Innovative education programs focus on the learner. Jennifer Groff, educational engineer and co-founder of the Center for Curriculum Redesign, defines the seven essential principles of innovative learning: learners have to be at the center of what happens in the classroom; learning is a social practice and can’t happen alone; emotions are an integral part of learning; learners are different; students need to be stretched, but not too much; assessment should be for learning, not of learning; and learning needs to be connected across disciplines.

Innovative learning focuses on student-centered instruction followed by mastery of the content, then utilization of the skills and finally assessment when ready. As a former speech and language pathologist, I utilized those same steps, which were key to my students successfully completing program objectives and goals.


From the perspective of a second-session representative, it was challenging for the House to pass an educational bill that would allow statutes to be waived without direct legislative oversight.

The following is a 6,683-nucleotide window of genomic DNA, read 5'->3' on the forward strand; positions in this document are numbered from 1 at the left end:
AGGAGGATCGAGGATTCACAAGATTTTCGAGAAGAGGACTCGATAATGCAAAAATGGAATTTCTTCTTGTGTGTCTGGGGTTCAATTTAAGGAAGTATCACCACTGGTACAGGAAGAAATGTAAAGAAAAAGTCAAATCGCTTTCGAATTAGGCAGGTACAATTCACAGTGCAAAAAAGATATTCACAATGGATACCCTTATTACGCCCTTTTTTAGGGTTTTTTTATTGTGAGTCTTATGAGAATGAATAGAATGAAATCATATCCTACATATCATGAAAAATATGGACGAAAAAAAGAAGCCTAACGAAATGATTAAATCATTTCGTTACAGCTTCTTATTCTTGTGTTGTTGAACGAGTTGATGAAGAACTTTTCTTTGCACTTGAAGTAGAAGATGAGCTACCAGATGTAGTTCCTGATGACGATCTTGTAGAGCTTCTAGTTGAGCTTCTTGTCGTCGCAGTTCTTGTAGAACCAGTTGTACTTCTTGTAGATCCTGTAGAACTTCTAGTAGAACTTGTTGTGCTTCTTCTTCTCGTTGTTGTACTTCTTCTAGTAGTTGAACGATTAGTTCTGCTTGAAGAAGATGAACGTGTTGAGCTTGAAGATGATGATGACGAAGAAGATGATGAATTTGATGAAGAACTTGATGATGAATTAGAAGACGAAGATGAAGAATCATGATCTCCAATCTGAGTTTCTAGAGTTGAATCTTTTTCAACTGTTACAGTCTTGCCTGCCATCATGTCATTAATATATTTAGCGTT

Additionally, a majority of representatives would have experienced, and succeeded in, a traditional educational environment. As with any legislation, it was essential to provide data as to the importance of SB 2186, but also to outline the mechanics of the bill as related to the oversight and reporting requirements of the Superintendent of Public Instruction. Communication from constituents regarding the significance of SB 2186 was also critical, and I appreciated the support garnered by the education community.


Education is the backbone of the economy. A workforce that can adapt to an ever-changing workplace and work pace with innovative ideas, maintains and grows the viability and vitality of North Dakota. All citizens share in the responsibility to provide students the opportunity to experience success in the educational arena, and educators shoulder a greater share of that responsibility. The goal from my legislative perspective should be to allow educators the flexibility to be innovative for the benefit of students.